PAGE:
“It’s like dressing a set,” Reznor says. “What feels like it belongs in that space? What feels like Missouri? What feels like erosion of this relationship? What feels like a real ugly thing hidden beneath the surface, with a nice paint job on the outside? It might feel pretty, but it’s spoiled under the surface.” READ FULL STORY

Hear 'Immortals,' Fall Out Boy's song from the 'Big Hero 6' soundtrack

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It may not be quite as catchy as the songs from Disney’s last animated hit, Frozen, but Big Hero 6 will feature at least one original song courtesy of Fall Out Boy.

Titled “Immortals,” the track will be featured in the film, and it seems perfectly suited to a montage showing off the powers of Hiro Hamada and his high-tech team of heroes.

Fall Out Boy released the full song on its YouTube page.

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Andre Benjamin on Jimi Hendrix, OutKast, and what's next

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The André Benjamin drought is over. After a long break from the spotlight, the man also known as Andre 3000 not only launched a headline-making reunion tour with his formative rap duo this ­summer but also stars in the excellent Hendrix biopic Jimi: All Is by My Side, written and directed by Oscar-winning 12 Years a Slave screenwriter John Ridley. Thoughtful and forthcoming, Benjamin, 39, spoke via phone from his home in Atlanta about the evolution of Jimi and what takes to be true to the parts he plays both on stage and off.

EW: You’ve been trying to play Jimi Hendrix for a while. What drew you into this script?
André Benjamin: The take that John Ridley devised. I’ve been kind of close to or attached to a few different Hendrix projects over the years. 15 years ago, I started hearing the Hendrix calls from different directors and producers. I’ve read about four or five different scripts—great scripts, at that—but for some reason or another they just didn’t get made. When John Ridley came with this take, years later I’m like, “Wow, I’m pretty old at this point, but if you still feel like it can work…” And John was really, really into it. The first thing he said was, “I’m going to make this movie, and I want you to be in it.” I was just going off of John’s energy. READ FULL STORY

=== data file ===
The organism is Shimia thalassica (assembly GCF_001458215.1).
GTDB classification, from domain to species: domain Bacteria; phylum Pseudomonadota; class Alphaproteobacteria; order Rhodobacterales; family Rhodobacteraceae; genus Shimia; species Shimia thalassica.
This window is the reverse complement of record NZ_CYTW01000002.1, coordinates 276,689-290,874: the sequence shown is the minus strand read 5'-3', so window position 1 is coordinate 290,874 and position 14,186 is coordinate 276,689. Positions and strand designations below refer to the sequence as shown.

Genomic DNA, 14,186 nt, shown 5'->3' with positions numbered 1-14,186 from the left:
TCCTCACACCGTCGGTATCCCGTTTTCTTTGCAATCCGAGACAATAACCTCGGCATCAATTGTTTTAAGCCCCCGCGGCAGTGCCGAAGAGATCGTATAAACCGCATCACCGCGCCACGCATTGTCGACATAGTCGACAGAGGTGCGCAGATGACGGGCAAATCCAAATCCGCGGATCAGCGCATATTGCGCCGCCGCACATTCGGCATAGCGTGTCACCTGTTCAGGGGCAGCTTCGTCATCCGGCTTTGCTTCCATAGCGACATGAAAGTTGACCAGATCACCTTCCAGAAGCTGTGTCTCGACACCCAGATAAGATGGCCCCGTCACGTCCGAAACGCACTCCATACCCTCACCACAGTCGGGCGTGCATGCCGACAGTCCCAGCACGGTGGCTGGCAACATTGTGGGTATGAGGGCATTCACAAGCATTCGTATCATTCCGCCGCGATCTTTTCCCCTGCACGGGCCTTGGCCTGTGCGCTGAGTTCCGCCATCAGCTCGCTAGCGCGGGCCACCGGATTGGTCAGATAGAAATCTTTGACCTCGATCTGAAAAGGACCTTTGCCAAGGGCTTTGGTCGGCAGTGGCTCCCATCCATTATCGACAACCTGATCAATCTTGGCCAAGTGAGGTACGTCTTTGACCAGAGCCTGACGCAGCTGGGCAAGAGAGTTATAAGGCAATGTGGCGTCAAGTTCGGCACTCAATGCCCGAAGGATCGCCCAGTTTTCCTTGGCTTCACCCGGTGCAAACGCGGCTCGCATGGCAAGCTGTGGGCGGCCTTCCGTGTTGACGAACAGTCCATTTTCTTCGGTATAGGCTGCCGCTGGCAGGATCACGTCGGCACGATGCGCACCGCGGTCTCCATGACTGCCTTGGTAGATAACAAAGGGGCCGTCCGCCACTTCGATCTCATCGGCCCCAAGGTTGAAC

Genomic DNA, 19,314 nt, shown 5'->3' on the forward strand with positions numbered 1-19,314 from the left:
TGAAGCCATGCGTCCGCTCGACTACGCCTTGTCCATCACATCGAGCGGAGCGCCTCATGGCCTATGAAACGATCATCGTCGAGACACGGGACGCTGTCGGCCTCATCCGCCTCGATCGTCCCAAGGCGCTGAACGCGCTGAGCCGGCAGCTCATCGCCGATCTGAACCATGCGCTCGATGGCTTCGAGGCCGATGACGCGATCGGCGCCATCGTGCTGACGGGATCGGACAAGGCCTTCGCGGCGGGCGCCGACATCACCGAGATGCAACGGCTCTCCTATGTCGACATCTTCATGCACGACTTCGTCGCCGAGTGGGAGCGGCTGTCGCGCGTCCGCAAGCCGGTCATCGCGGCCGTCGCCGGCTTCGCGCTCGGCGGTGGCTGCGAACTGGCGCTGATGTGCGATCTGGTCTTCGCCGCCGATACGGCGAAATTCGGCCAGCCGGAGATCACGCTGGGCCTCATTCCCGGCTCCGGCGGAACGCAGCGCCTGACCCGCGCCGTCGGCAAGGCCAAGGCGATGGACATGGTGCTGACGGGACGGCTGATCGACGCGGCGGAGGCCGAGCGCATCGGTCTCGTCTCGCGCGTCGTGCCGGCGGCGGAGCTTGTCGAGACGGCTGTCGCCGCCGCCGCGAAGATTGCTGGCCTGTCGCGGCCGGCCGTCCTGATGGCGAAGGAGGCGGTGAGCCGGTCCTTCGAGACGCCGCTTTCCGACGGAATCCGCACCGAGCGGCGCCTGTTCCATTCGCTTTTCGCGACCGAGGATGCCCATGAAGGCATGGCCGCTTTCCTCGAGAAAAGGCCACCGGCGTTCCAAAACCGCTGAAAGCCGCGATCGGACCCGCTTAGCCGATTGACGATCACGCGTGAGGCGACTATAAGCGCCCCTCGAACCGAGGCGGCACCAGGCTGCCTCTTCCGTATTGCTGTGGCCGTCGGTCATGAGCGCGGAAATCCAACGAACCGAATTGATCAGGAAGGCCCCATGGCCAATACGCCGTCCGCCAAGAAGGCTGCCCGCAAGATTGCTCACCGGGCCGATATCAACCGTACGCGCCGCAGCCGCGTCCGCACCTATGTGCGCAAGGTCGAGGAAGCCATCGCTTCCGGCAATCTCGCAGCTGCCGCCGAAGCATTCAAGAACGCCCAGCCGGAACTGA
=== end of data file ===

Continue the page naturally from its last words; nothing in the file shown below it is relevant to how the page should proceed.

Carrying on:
'WKRP in Cincinnati' is getting a DVD release with its original music

WKRP in Cincinnati‘s defining qualities were a cast of wacky characters, an atmosphere of free-floating late-’70s psychic malaise (that on its better episodes the show sharpened to a cutting point), and, more than anything else, by its music. Fittingly for a show about a radio station of the time, the soundtrack included everything from the Grateful Dead to the Cars, often highlighting the culture clash between hippie-era dinosaurs and the leaner New Wave acts that were springing up in response to those dinosaurs’ refusal to exit the pop zeitgeist.

Thanks to the way music licensing contracts were written at the time, the show lost its rights to use the original versions of the songs it had so deeply woven into its fabric, and was forced to replace them with generic knockoffs while it was still in broadcast syndication. Later, when it moved to cable and home video it did so with the same soundalikes.

On Oct. 28, Shout! Factory will release the first complete series-spanning WKRP DVD set, with its original soundtrack gloriously restored. (Orders through the Shout! Factory site get early delivery on Sept. 23.) The 13-disc set will include not only new bonus features (including a 2014 panel discussion with members of the cast and crew), but actual songs by a staggeringly broad range of artists including Captain Beefheart, Elvis Costello, the Rolling Stones, Luther Vandross, Ray Charles, the Sir Douglas Quintet, and Huey Lewis & the News. Somewhere in sitcom heaven Johnny Fever and Venus Flytrap are exchanging cool ’70s-hipster handshakes.

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Nick Cave talks to EW about his new movie '20,000 Days on Earth' and why he doesn't like meeting his heroes

Over the course of a nearly four-decade music career, Nick Cave has been one of music’s most reliably inscrutable rock stars. The forthcoming documentary 20,000 Days on Earth (in theaters September 19) does a bit to shed some light on Cave’s dark spirit, but it does it with a twist.

Although many of the day-in-the-life conversations aren’t scripted (or very loosely so), and everybody in Cave’s life—from bandmate Warren Ellis to former Bad Seed Blixa Bargeld to Kylie Minogue—plays him- or herself, a lot of the film is built on artifice. The office where Cave undergoes a therapy session, the “archive” where he goes to review old photographs—they’re all built sets and faked scenarios, and constructed to try to wring some truth out of something inherently fake.

20,000 Days on Earth splits its time between those scenes and in-the-studio footage from the sessions that led to Push the Sky Away, Cave’s 2013 record with the Bad Seeds. It’s a remarkable movie, existing in the unique dimension between fiction and reality straddled by filmmaking greats like Werner Herzog and Errol Morris: READ FULL STORY